Orwig v. Orwig

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Justia Opinion Summary

Mary Orwig appealed and Steven Orwig cross-appealed a divorce judgment distributing the parties’ property and awarding Mary spousal support. Mary argued the district court erred in determining the value of certain property, distributing the parties’ assets, and failing to award her permanent spousal support. Steven argued the court erred by ordering him to pay Mary's attorney’s fees. The North Dakota Supreme Court affirmed the district court’s property division and spousal support award, but reversed its attorney’s fees award. The matter was remanded for reconsideration of fees.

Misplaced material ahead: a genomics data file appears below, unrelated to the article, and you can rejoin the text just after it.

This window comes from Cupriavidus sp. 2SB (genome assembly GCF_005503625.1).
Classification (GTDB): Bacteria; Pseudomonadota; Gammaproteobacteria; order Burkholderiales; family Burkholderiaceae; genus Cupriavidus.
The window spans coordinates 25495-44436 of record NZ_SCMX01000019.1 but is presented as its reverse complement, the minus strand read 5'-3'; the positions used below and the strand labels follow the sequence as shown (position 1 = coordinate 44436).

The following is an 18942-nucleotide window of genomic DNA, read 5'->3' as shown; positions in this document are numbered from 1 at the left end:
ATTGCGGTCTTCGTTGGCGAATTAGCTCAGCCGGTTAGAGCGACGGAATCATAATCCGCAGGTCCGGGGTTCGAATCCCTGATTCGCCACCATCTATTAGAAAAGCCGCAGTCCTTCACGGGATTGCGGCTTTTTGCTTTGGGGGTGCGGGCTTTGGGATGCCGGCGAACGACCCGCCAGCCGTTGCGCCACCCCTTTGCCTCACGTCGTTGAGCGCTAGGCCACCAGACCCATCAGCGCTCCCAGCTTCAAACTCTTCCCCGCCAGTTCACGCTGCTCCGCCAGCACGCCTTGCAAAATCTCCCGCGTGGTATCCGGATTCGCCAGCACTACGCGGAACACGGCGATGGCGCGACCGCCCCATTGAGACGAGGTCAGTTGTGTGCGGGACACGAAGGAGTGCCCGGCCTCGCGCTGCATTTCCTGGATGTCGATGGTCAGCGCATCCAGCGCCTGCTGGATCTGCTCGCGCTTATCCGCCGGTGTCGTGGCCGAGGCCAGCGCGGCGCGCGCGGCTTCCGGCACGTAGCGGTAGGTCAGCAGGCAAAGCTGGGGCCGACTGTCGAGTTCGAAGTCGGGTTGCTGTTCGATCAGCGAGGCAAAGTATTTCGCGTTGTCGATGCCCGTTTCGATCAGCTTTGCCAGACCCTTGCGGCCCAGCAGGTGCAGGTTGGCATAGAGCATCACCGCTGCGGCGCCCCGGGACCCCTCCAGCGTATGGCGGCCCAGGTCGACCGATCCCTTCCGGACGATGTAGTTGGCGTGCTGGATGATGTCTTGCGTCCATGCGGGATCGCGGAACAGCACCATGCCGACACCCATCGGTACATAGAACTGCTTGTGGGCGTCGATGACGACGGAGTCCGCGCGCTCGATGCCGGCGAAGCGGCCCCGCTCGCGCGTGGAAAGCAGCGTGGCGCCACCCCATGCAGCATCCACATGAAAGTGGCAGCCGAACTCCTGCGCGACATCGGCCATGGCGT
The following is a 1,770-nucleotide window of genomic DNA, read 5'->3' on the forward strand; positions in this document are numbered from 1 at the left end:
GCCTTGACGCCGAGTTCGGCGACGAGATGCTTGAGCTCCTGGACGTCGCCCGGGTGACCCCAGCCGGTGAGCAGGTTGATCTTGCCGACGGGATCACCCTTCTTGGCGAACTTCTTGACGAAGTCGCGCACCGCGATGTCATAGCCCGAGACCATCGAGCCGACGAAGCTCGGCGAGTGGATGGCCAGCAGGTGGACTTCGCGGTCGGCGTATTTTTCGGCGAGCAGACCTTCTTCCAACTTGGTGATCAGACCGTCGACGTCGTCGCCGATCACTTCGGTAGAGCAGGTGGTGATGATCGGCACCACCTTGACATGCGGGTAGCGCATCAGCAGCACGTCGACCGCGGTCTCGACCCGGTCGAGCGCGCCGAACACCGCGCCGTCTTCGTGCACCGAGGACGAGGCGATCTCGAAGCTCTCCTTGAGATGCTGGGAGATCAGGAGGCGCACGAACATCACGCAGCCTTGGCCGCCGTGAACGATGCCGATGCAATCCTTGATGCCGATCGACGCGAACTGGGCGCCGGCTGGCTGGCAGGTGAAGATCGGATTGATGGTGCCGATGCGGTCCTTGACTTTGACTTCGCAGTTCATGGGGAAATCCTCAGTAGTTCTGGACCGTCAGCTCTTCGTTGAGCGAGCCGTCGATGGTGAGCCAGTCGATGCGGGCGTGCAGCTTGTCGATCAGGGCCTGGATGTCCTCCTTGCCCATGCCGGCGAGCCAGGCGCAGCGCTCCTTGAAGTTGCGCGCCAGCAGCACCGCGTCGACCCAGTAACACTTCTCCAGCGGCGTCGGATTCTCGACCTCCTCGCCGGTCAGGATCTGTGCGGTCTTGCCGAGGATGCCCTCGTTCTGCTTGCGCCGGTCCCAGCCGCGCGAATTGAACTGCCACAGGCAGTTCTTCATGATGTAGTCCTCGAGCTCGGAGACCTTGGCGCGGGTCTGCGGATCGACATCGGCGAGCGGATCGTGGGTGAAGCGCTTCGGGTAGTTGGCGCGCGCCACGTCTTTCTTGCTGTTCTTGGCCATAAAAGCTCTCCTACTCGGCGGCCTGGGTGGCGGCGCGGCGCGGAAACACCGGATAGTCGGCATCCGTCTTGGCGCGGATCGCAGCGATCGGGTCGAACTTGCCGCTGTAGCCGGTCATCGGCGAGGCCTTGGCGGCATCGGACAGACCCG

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FILED IN THE OFFICE OF THE CLERK OF SUPREME COURT FEBRUARY 18, 2021 STATE OF NORTH DAKOTA IN THE SUPREME COURT STATE OF NORTH DAKOTA 2021 ND 33 Steven Mark Orwig, Plaintiff, Appellee, and Cross-Appellant v. Mary Caroline Orwig, Defendant, Appellant, and Cross-Appellee No. 20200123 Orwig’s Livestock Supplements, Inc., Orwig’s Tubs International Inc., and MVP Transport, Inc., Plaintiffs and Appellees v. Mary C. “Marcy” Orwig, Defendant, Third-Party Plaintiff, Appellant, and Cross-Appellee v. Steven Orwig, Third-Party Defendant, Appellee, and Cross-Appellant No. 20200124 Appeal from the District Court of Dickey County, Southeast Judicial District, the Honorable Cherie L. Clark, Judge. AFFIRMED IN PART, REVERSED IN PART, AND REMANDED. Opinion of the Court by VandeWalle, Justice. Gregory W. Liebl (argued) and Alexis L. Doree (on brief), Fargo, ND, for plaintiff, appellee, and cross-appellant, and third-party defendant, appellee, and cross-apellant Steven Mark Orwig. Michael T. Andrews (argued) and Ashley K. Champ (on brief), Fargo, ND, for plaintiffs and appellees Orwig’s Livestock Supplements, Inc., Orwig’s Tubs International Inc., and MVP Transport, Inc. Jonathan T. Garaas, Fargo, ND, for defendant, appellant, and cross-appellee, and defendant, third-party plaintiff, appellant, and cross-appellee Mary Caroline Orwig. Orwig v. Orwig Nos. 20200123, 20200124 VandeWalle, Justice. [¶1] Mary Orwig appealed and Steven Orwig cross-appealed from a divorce judgment distributing the parties’ property and awarding Mary Orwig spousal support. Mary Orwig argues the district court erred in determining the value of certain property, distributing the parties’ assets, and failing to award her permanent spousal support. Steven Orwig argues the court erred by ordering him to pay Mary Orwig’s attorney’s fees. We affirm the district court’s property division and spousal support award, reverse its attorney’s fees award, and remand. I [¶2] In September 2016, Steven Orwig sued Mary Orwig for divorce. They coowned Orwig’s Livestock Supplements, Inc. (“OLS”); Orwigs Tubs International, Inc. (“OTI”); and MVP Transport, Inc. (collectively “Corporations”). Before the divorce action, the Corporations sued Mary Orwig, alleging she made unauthorized transactions on the Corporations’ behalf, including opening credit card accounts in the name of the Corporations and using the credit cards for personal use. The Corporations also alleged Mary Orwig wrongfully detained and controlled their property. The Corporations requested the district court enjoin Mary Orwig from transacting business on behalf of the Corporations and remove her as an officer and director of the Corporations. [¶3] The district court consolidated both lawsuits. The court granted a preliminary injunction against Mary Orwig prohibiting her from transacting business on behalf of the Corporations, and later ordered her to return corporate property in her possession. Steven Orwig moved for an order to sell the parties’ Arizona real property. Mary Orwig opposed the sale. The court ordered the sale of the Arizona property. The court later entered three contempt orders related to the orders to return corporate property and sale of the Arizona property. Mary Orwig appealed from the three contempt orders. 1 This Court dismissed the appeals of the first two contempt orders, reversed the third contempt order, and remanded. See Orwig v. Orwig, 2019 ND 78, ¶ 1, 924 N.W.2d 421. [¶4] After a court trial, the district court determined the Corporations’ monetary claims and Mary Orwig’s counterclaims would be addressed through the divorce. The court determined the value of the parties’ assets and debts and distributed the marital estate. The court found Mary Orwig committed marital waste, wasted corporate funds, diverted corporate and marital assets, expressed an intention to deplete the Corporations and destroy Steven Orwig, and abused her discretion and authority with respect to the Corporations and Steven Orwig as a shareholder. The court determined the value of the Corporations and awarded the Corporations to Steven Orwig, including an industrial site and manufacturing facility. Steven Orwig was also awarded the farmland and residential site and pasture. Steven Orwig received a net property award of $1,137,719.53, and Mary Orwig received a net property award of $1,090,720.71. The court found its property distribution was equitable considering Mary Orwig’s marital and corporate waste. The court awarded Mary Orwig $5,500 per month in spousal support starting in March 2020 and continuing until March 31, 2030. The court ordered Steven Orwig to pay $105,000 of Mary Orwig’s attorney’s fees. Judgment was entered. II [¶5] Mary Orwig claims the district court violated due process and tainted the proceedings by reviewing before the trial the file in this case and a file in a prior case that was dismissed. She contends the court cannot take judicial notice of the dismissed action, except for the act of dismissal. [¶6] We review a district court’s decision to take judicial notice of evidence under an abuse of discretion standard. State v. Soucy, 2020 ND 119, ¶ 4, 943 N.W.2d 755; Opp v. Matzke, 1997 ND 32, ¶ 9, 559 N.W.2d 837. A court abuses its discretion when it acts in an arbitrary, unreasonable, or unconscionable manner, it misinterprets or misapplies the law, or if its decision is not the product of a rational mental process leading to a reasoned determination. Soucy, at ¶ 4. 2 [¶7] Under N.D.R.Ev. 201, a court may take judicial notice of adjudicative facts that are not subject to reasonable dispute because they are generally known within the trial court’s territorial jurisdiction or can be accurately determined from sources whose accuracy cannot reasonably be questioned. “On timely request, a party is entitled to be heard on the propriety of taking judicial notice and the nature of the fact to be noticed. If the court takes judicial notice before notifying a party, the party, on request, is still entitled to be heard.” N.D.R.Ev. 201(e). “[A] district court may take judicial notice of evidence presented in a closely related case, particularly when the judge and parties are the same in both proceedings.” Frisk v. Frisk, 2006 ND 165, ¶ 22, 719 N.W.2d 332. [¶8] Prior to trial, the Corporations moved for the district court to take judicial notice of the Corporations’ prior action against Mary Orwig, which was dismissed without prejudice on the parties’ stipulation, and the Corporations’ current action against Mary Orwig that was consolidated with the divorce action. Mary Orwig had notice and an opportunity to respond to the motion. The court took judicial notice of what occurred in this case and the Corporations’ prior action against Mary Orwig. [¶9] It was not error for the court to review the file in the current case before trial. See State v. Cook, 2020 ND 69, ¶ 12, 940 N.W.2d 605 (stating a court does not need to take judicial notice of matters that are already in the record in that case and N.D.R.Ev. 201 does not apply). We also conclude the court did not abuse its discretion by taking judicial notice of the prior case involving the same parties. III [¶10] Mary Orwig argues the district court’s admission and consideration of the deposition of the Corporations’ general manager, Kathryn Petersen, was improper. She contends Petersen was available to testify at the time of trial and the deposition was not admissible under N.D.R.Civ.P. 32. She also claims the deposition was not used only for impeachment purposes, Petersen testified to irrelevant facts, and her deposition testimony contained hearsay statements. 3 [¶11] Steven Orwig testified Petersen is the Corporations’ general manager. Petersen’s testimony was taken by deposition in anticipation of her not being available to testify during the trial. During a pre-trial hearing, Mary Orwig acknowledged Petersen’s deposition was taken for use at trial. The trial was originally scheduled for August 19, 2019, but was continued to allow the parties to pursue settlement negotiations. On August 19, 2019, the district court stated it had not decided whether to allow the deposition, but indicated Petersen may be required to appear if she was available once the trial continued. The court ultimately allowed the deposition under N.D.R.Civ.P. 32(a)(3). [¶12] The district court has discretion in admitting deposition testimony under N.D.R.Civ.P. 32, and the court’s decision will be reversed on appeal only upon a clear showing that the court abused its discretion. Heng v. Rotech Med. Corp., 2006 ND 176, ¶ 27, 720 N.W.2d 54. [¶13] Under N.D.R.Civ.P. 32(a)(3), “An opposing party may use for any purpose the deposition of a party or anyone who, when deposed, was the party’s officer, director, managing agent, or designee under Rule 30(b)(6) or 31(a)(4).” Rule 32(a)(3), N.D.R.Civ.P., authorizes an “opposing party” to use the deposition of a party’s managing agent or designee. [¶14] Petersen’s deposition was offered by the Corporations and Petersen is the Corporations’ general manager. The Corporations asserted the deposition was taken for the purpose of marshalling the evidence supporting their claims. Steven Orwig also stated on the first day of trial that he was offering the deposition transcript to the extent he needed to offer it. The deposition was offered by the Corporations and was not offered by an “opposing party.” [¶15] The Corporations argue the deposition was also admissible under N.D.R.Civ.P. 32(a)(4)(B) because Petersen was going to be out of the country on the original trial date. Rule 32(a)(4)(B), N.D.R.Civ.P., allows the deposition of a witness to be used if the witness is unavailable because “the witness is more than 100 miles from the place of hearing or trial, or is outside the state, unless it appears that the witness’s absence was procured by the party offering 4 the deposition.” Petersen was unavailable on the original trial date and her deposition was taken in anticipation of her being unavailable with the deposition being used to replace her trial testimony. However, the trial was continued to allow the parties to pursue settlement negotiations. There was no evidence Petersen was not available when the trial was actually held. [¶16] Under N.D.R.Civ.P. 61, “At every stage of the proceeding, the court must disregard all errors and defects that do not affect any party’s substantial rights.” See also Heng, at ¶ 27; Staiger v. Gaarder, 258 N.W.2d 641, 646 (N.D. 1977) (stating admission of a deposition may constitute harmless error if the testimony is cumulative of other properly admitted evidence or if the appellant fails to assert that prejudice resulted from the erroneous admission). “[I]n a non-jury case the court should admit all evidence which is not clearly inadmissible because a judge, when deliberating the ultimate decision, is capable of distinguishing between admissible and inadmissible evidence.” Rath v. Rath, 2018 ND 138, ¶ 17, 911 N.W.2d 919 (quoting Interest of B.B., 2007 ND 115, ¶ 10, 735 N.W.2d 855). “In a bench trial, we presume the court only considered competent evidence, and it is not reversible error to admit incompetent evidence unless the evidence induced an improper finding.” Rath, at ¶ 17 (quoting B.B., at ¶ 10). We have explained: In the trial of a nonjury case, it is virtually impossible for a trial judge to commit reversible error by receiving incompetent evidence, whether objected to or not. An appellate court will not reverse a judgment in a nonjury case because of the admission of incompetent evidence, unless all of the competent evidence is insufficient to support the judgment or unless it affirmatively appears that the incompetent evidence induced the court to make an essential finding which would not otherwise have been made. . . . On the other hand, a trial judge who, in the trial of a nonjury case, attempts to make strict rulings on the admissibility of evidence, can easily get his decision reversed by excluding evidence which is objected to, but which, on review, the appellate court believes should have been admitted. 5 Haas v. Hudson & Wylie LLP, 2020 ND 65, ¶ 14, 940 N.W.2d 650 (quoting Fuhrman v. Fuhrman, 254 N.W.2d 97, 99 (N.D. 1977)). [¶17] Mary Orwig has not alleged any testimony from the deposition induced the court to make an essential finding which would not otherwise have been made or explained how the admission of the deposition prejudiced her. We conclude any error in admitting the deposition was harmless. IV [¶18] Mary Orwig contends the district court erred by ordering disgorgement of her corporate stock and the compensation and rental income she was due from the Corporations as a penalty for perceived wrongdoing. [¶19] When a corporation is a closely held corporation and both parties to the divorce proceeding own all of the corporation’s stock, we have said, “It is a waste of judicial, and the parties’, resources to initiate a separate action for equitable relief when this matter could have been resolved in the pending divorce action.” Grinaker v. Grinaker, 553 N.W.2d 200, 203 (N.D. 1996). We have held it is a mistake to keep former spouses together in a business relationship that will inevitably lead to more litigation. Fisher v. Fisher, 1997 ND 176, ¶ 27, 568 N.W.2d 728. We acknowledged courts have “generally avoided splitting stock in a closely held corporation between contentious divorcing spouses in a way that continues their conflicts in an ongoing business relationship.” Id. at ¶ 32. We have expressed a preference for a distribution of the marital estate that will disentangle the parties’ financial affairs. Id. at ¶ 33. We explained, “Disentanglement allows one former spouse to operate the business without harmful interference by the other, and it reduces further conflict between them.” Id. [¶20] The Corporations requested the district court remove Mary Orwig as a director or officer under N.D.C.C. § 10-19.1-41.1. Steven and Mary Orwig are the sole owners of OLS and OTI. The court found Steven Orwig, Mary Orwig, and their son each own 33.3% of MVP. The district court resolved the Corporations’ claims within the divorce proceeding and awarded Steven Orwig the Corporations and other assets related to the Corporations. The court found 6 Mary Orwig breached her duty to the Corporations and Steven Orwig, she wasted corporate and marital assets, she diverted corporate assets, she engaged in malicious and dishonest conduct, the Corporations suffered financially as a result of her conduct, and “that without Mary’s interference, the Corporations are viable, profitable businesses.” The court also ordered the Corporations and Mary Orwig will have no obligations or liabilities to each other. We conclude the court did not err by deciding the Corporations’ claims within the divorce proceeding or by awarding the parties’ interest in the Corporations to Steven Orwig to disentangle the parties’ financial affairs and business connection. V [¶21] Mary Orwig argues the district court’s property valuations and distribution are clearly erroneous. [¶22] A district court’s property valuations and division are findings of fact, which will not be reversed on appeal unless they are clearly erroneous. Wald v. Wald, 2020 ND 174, ¶¶ 11, 19, 947 N.W.2d 359. A finding of fact is clearly erroneous when it is induced by an erroneous view of the law, there is no evidence to support it, or, after reviewing the entire record, this Court is left with a definite and firm conviction a mistake has been made. Id. at ¶ 11. The district court’s valuations depend on the evidence the parties present, and we presume the court’s valuations are correct. Sims v. Sims, 2020 ND 110, ¶ 21, 943 N.W.2d 804. A court’s property valuation is not clearly erroneous if it is within the range of evidence presented. Wald, at ¶ 11. In an appeal after a bench trial, this Court will not second-guess a district court’s credibility determinations. Id. at ¶ 27. A [¶23] Mary Orwig argues the district court erred by failing to determine the value and to distribute the manufacturing facility and the 6.8 acres of land upon which it sits. She also argues the court’s $287,000 valuation for OLS and OTI is clearly erroneous. She claims the valuation is based on an income approach appraisal, which excluded real estate investments from the value of 7 the businesses. She contends the manufacturing facility, land, and tenant fixtures have a much higher value than the court found OLS and OTI were worth and the value of those assets needed to be included. [¶24] The district court found OLS and OTI together are worth $287,000 and the parties’ ownership interest in MVP is worth $64,000. The court found the Corporations’ accountants testified the Corporation’s tax return should not be the sole basis to value the businesses and would result in an unreliable valuation due to double counting, and Mary Orwig did not provide any credible conflicting evidence. The court stated it relied on appraisal reports completed by Steven Orwig’s witnesses, Jeff Berg and Shawn Stumphf, in valuing the martial property. The court found Berg appraised the farmland; an industrial site, which includes a manufacturing facility and land; residential site and pasture; and some vehicles. The court found Berg is an accredited appraiser; he used three different valuation methods to appraise the property; he was the only credible, qualified witness testifying to the value of the parties’ real property and vehicles; and Mary Orwig provided no credible evidence to contradict the valuations. The court found Stumphf conducted the business valuations for the Corporations, which incorporated Berg’s valuations as to corporate and marital assets. The court explained its valuations of the Corporations were based on Stumphf’s valuations because Mary Orwig failed to provide evidence contradicting Stumphf’s valuations and Stumphf’s valuations were credible as to method. [¶25] The evidence supports the district court’s findings. Berg testified he determined the farmland was worth $380,000, the industrial site with land and buildings and equipment was worth $1.5 million, and the residential site with the house and other buildings was worth $560,000. Berg testified about three approaches that can be used to appraise property, and then explained how he determined the value of the property in this case. Stumphf testified that he was hired to do business valuations for OLS, OTI, and MVP and that he relied on Berg’s real estate and equipment appraisal report in making his appraisals of the businesses. He testified that he appraised OLS and OTI together because they are consolidated entities and cannot operate individually and that he concluded OLS and OTI have a value of $287,064. He 8 testified the parties’ interest in MVP was worth $64,000. He testified there are three approaches that can be taken for valuation of a business, and he explained how he reached his conclusion on the valuation of OLS and OTI. Stumphf testified that the farmland, residential site and pasture, and some equipment was not included in the business valuations; and that the industrial site and manufacturing facility were included in the valuation of OLS and OTI because the land and manufacturing facility is a “special use” property that cannot be separated from the business and operated separately. [¶26] The district court’s valuations of OLS and OTI, including the industrial site and manufacturing facility, were based on Berg and Stumphf’s appraisals. The court found Berg and Stumphf’s appraisals were the only credible evidence of the value of the property and businesses and Mary Orwig did not present any conflicting evidence. The court determined the value of the industrial site property and manufacturing facility and included that property in the distribution. The court’s valuation of OLS and OTI was within the range of evidence, and the evidence supports the court’s findings. B [¶27] Mary Orwig contends the district court erred in determining R&J Orwig Inc. did not have any value. She claims it must have value because it produces $5,000-$9,000 in income annually. Steven Orwig argues the ownership interest has not yet vested, and his mother has given him money from R&J Orwig “out of the goodness of her heart.” [¶28] The district court awarded Steven Orwig “the 5% ownership interest in the feed supplement business owned by members of the Orwig family.” The court found R&J Orwig is owned by Steven Orwig’s family. The court included it as a financial asset on the list of the parties’ assets and debts for distribution, but found it was worth $0. [¶29] Steven Orwig testified he receives money from R&J Orwig, but the amount varies each year. He testified his mother owns the company and he believes he will receive an ownership interest in the company after his mother’s death, but he does not currently have an ownership interest in the company. 9 Courts should not include in the property distribution any interest in a business which the parties do not own. See Paulson v. Paulson, 2010 ND 100, ¶ 19, 783 N.W.2d 262 (stating the asset must be a present property interest, and not just a mere expectancy, in order to be considered a property asset in the marital estate); Lohstreter v. Lohstreter, 1998 ND 7, ¶ 30, 574 N.W.2d 790 (stating a future inheritance cannot be considered by the court for property division because it is not a vested present interest and is speculative). Evidence established the parties do not presently have an ownership interest in R&J Orwig and the property should not be included in the property distribution. Any error, however, is harmless because the district court found that R&J Orwig is owned by Steven Orwig’s family and that the interest did not have any value. C [¶30] Mary Orwig argues the district court should have included her and Steven Orwig’s unpaid salary and rental income from the Corporations in the property distribution. [¶31] The district court found both parties were owed back salaries and rent from the Corporations, but Steven Orwig was owed more. The court found the amounts owed to Mary Orwig are far outweighed by the damages she caused the Corporations and the marital waste, therefore Mary Orwig was not owed any salary or rent and the issue was taken into consideration in the division of property and spousal support. The court considered the evidence about marital waste, Mary Orwig’s breach of duty to the Corporations and fraud, and made findings about a number of examples of waste and expenses the Corporations incurred as a result of Mary Orwig’s actions. [¶32] Steven Orwig testified they were both owed about the same amount in rent and salary from the Corporations, the Corporations are having a hard time and it was decided the bills would get paid before Steven and Mary Orwig would be paid, and the damage Mary Orwig caused to the Corporations was more than what she was owed. Evidence supports the district court’s findings, and the court did not err by failing to include any unpaid salary or rental income in the property distribution. 10 D [¶33] The evidence supports the district court’s findings. The court’s property valuations are within the range of evidence. We conclude the court’s property valuations and distribution are not clearly erroneous. VI [¶34] Mary Orwig argues the district court should have ordered permanent spousal support and the court erred in crediting her with non-existent income, including imputing $3,333 in potential gross monthly earnings and income from a horse business. [¶35] A district court’s decision about spousal support is a finding of fact, which will not be reversed on appeal unless it is clearly erroneous. Tarver v. Tarver, 2019 ND 189, ¶ 15, 931 N.W.2d 187. In deciding whether to award spousal support, the court must consider the needs of the spouse seeking support and the ability of the other spouse to pay. Id. The court must also consider the RuffFischer factors, including: [T]he respective ages of the parties, their earning ability, the duration of the marriage and conduct of the parties during the marriage, their station in life, the circumstances and necessities of each, their health and physical condition, their financial circumstances as shown by the property owned at the time, its value at the time, its income-producing capacity, if any, whether accumulated before or after the marriage, and such other matters as may be material. Id. (quoting Knudson v. Knudson, 2018 ND 199, ¶ 11, 916 N.W.2d 793). [¶36] We have said permanent spousal support is appropriate when a spouse cannot be rehabilitated or to equalize the burdens of divorce. O’Keeffe v. O’Keeffe, 2020 ND 201, ¶ 11, 948 N.W.2d 848. Rehabilitative support is appropriate to restore a spouse to independent economic status or to equalize the burden of divorce by increasing the receiving spouse’s earning capacity. Id. There is a preference to award rehabilitative support when it is possible to restore a spouse to independent economic status or when the burden of the 11 divorce can be equalized by increasing a disadvantaged spouse’s earning capacity. Id. at ¶ 13. [¶37] The district court made findings about each of the Ruff-Fischer factors. The court found the marriage was long-term, Steven Orwig has a much higher earning capacity, Mary Orwig has a college degree but may find it difficult to reenter the work force at 54 years old, Mary Orwig has the capacity to earn $40,000 a year with a college degree, and she will also be awarded a viable horse business. The court also found Mary Orwig has caused excessive marital and corporate waste and she increased the costs of the litigation. The court considered the parties’ monthly expenses and found Mary Orwig’s alleged monthly expenses were not credible and included expenses for the Arizona ranch that no longer exists and expenses for her horse business. The court found Mary Orwig’s monthly expenses are $8,957.68 and she has potential gross monthly earnings of $3,333, which causes a shortfall, but the horse business will also produce income. The court also considered Steven Orwig’s ability to pay, finding he has a much higher earning capacity, and he was awarded the Corporations and will be in a substantially better financial position. The court found Steven Orwig will receive rental income from the Corporations, and he will receive a greater distribution of the marital assets as well as marital debt. The court explained it took into consideration the length of the marriage, the parties’ ages, Steven Orwig’s much high earning capacity, Steven Orwig was awarded the Corporations and property, the parties’ monthly expenses, the parties’ health, Mary Orwig was assessed the marital waste related to the Arizona ranch, and the marital waste that was not assessed. The court awarded Mary Orwig $5,500 a month in spousal support for ten years and also noted the amount was increased by the cost of the medical insurance Steven Orwig was ordered to pay for Mary Orwig. [¶38] Although Mary Orwig contends there was no evidence of any past, present, or future income from a horse business, evidence established Mary Orwig was attempting to sell horses. The court found the horses were worth $222,396, and awarded all of the horses to Mary Orwig. Evidence supports the court’s finding that Mary Orwig received income-earning horses. Under the 12 Ruff-Fischer factors the court may consider the income-producing capacity of property. [¶39] The district court made the required findings, and the evidence supports the court’s findings. The court did not err in considering Mary Orwig’s earning ability or the income-producing capacity of property awarded to her. We conclude the court’s spousal support award is not clearly erroneous. VII [¶40] Steven Orwig argues the district court erred in ordering him to pay Mary Orwig’s attorney’s fees. [¶41] The court may award attorney’s fees in a divorce action under N.D.C.C. § 14-05-23. The district court has broad discretion to award attorney’s fees under N.D.C.C. § 14-05-23. O’Keeffe, 2020 ND 201, ¶ 22. The court’s decision will be reversed only if the court abused its discretion. Id. at ¶ 21. The court must make specific findings about the non-moving party’s ability to pay and the moving party’s need. Id. at ¶ 22. [¶42] Under N.D.C.C. § 14-05-23, the district court awarded Mary Orwig some of the attorney’s fees she requested, explaining: Steve is in a better financial position to pay the attorney’s fees associated with these proceedings. In making this determination, the Court has factored in marital waste Mary incurred by unnecessary legal expenses during both the corporate action and the divorce action. However, this is offset by the potential income Steve will receive from the Corporations in the future without Mary’s interference. The court stated it was awarding the attorney’s fees “as adequately proven” and ordered Steven Orwig to pay $45,000 in Mary Orwig’s attorney’s fees for the Garaas Law Firm and $60,000 for Erica Chisholm, who previously represented Mary Orwig in the divorce proceedings. 13 [¶43] Steven Orwig contends the district court erred in awarding the attorney’s fees because Mary Orwig never provided any proof of her attorney’s fees. “An award of attorney fees must generally be supported by evidence upon which the court can determine the requested fees are reasonable and legitimate.” Allmon v. Allmon, 2017 ND 122, ¶ 26, 894 N.W.2d 869 (quoting Whitmire v. Whitmire, 1999 ND 56, ¶ 14, 59 N.W.2d 126). A trial court abuses its discretion by awarding attorney’s fees unsupported by proper documentation upon which the court can determine the reasonableness or legitimacy of the requested fees. See Whitmire, at ¶ 15. [¶44] Mary Orwig testified that $60,000 in attorney’s fees for Chisholm and $45,000 in attorney’s fees for the Garaas Law Firm were the correct amounts of her attorney’s fees. She also testified that she has never seen a bill or invoice from Chisholm and she does not have any documentation of the fees, but her bankruptcy attorney told her the amount was $60,000. The record does not include any billing statements for Mary Orwig’s requested attorney’s fees for Chisholm or the Garaas Law Firm or an affidavit describing the specific legal services performed or the amount of time spent performing the services. [¶45] Although the district court made findings about Mary Orwig’s financial situation and needs in connection with the spousal support award and Steven Orwig’s ability to pay, there was no evidence upon which the court could determine the reasonableness or legitimacy of the requested fees. See Whitmire, 1999 ND 56, ¶ 15. We conclude the district court abused its discretion by awarding attorney’s fees without proper documentation supporting the fees. On remand, the court may allow Mary Orwig to submit supporting documentation from which the court can determine the reasonableness or legitimacy of the requested fees. VIII [¶46] Steven Orwig asserts he should be awarded attorney’s fees for the proceedings before the district court under N.D.C.C. § 28-26-01 and for the appeal under N.D.R.App.P. 38. He contends Mary Orwig has made frivolous arguments and has unnecessarily increased the costs of the litigation. 14 [¶47] Section 28-26-01(2), N.D.C.C., authorizes a court to award attorney’s fees in a civil action upon finding a claim for relief was frivolous. “A claim for relief is frivolous for purposes of N.D.C.C. § 28-26-01(2) if there is such a complete absence of facts or law a reasonable person could not have expected a court would render a judgment in that person’s favor.” N.D. Private Investigative & Sec. Bd. v. TigerSwan, LLC, 2019 ND 219, ¶ 20, 932 N.W.2d 756. [¶48] It is not clear from the record that Steven Orwig requested the district court award him any attorney’s fees under N.D.C.C. § 28-26-01. The court did not address any request for attorney’s fees under N.D.C.C. § 28-26-01 in the divorce order. We will not address issues raised for the first time on appeal. Grengs v. Grengs, 2020 ND 242, ¶ 18, 951 N.W.2d 260. [¶49] This Court may award attorney’s fees under N.D.R.App.P. 38 if we determine an appeal is frivolous. An appeal is frivolous if it is flagrantly groundless, devoid of merit, or demonstrates a persistence in the course of litigation which could be seen as evidence of bad faith. Frontier Fiscal Servs., LLC v. Pinky’s Aggregates, Inc., 2019 ND 147, ¶ 21, 928 N.W.2d 449. Mary Orwig’s appeal is not frivolous. We deny Steven Orwig’s request for attorney’s fees on appeal. IX [¶50] We have considered the parties’ remaining issues and arguments and have determined they are either unnecessary to our decision or are without merit. We affirm the judgment in part, reverse in part, and remand. [¶51] Jon J. Jensen, C.J. Gerald W. VandeWalle Lisa Fair McEvers Jerod E. Tufte Carol Ronning Kapsner, S.J. [¶52] The Honorable Carol Ronning Kapsner, S.J., sitting in place of Crothers, J., disqualified. 15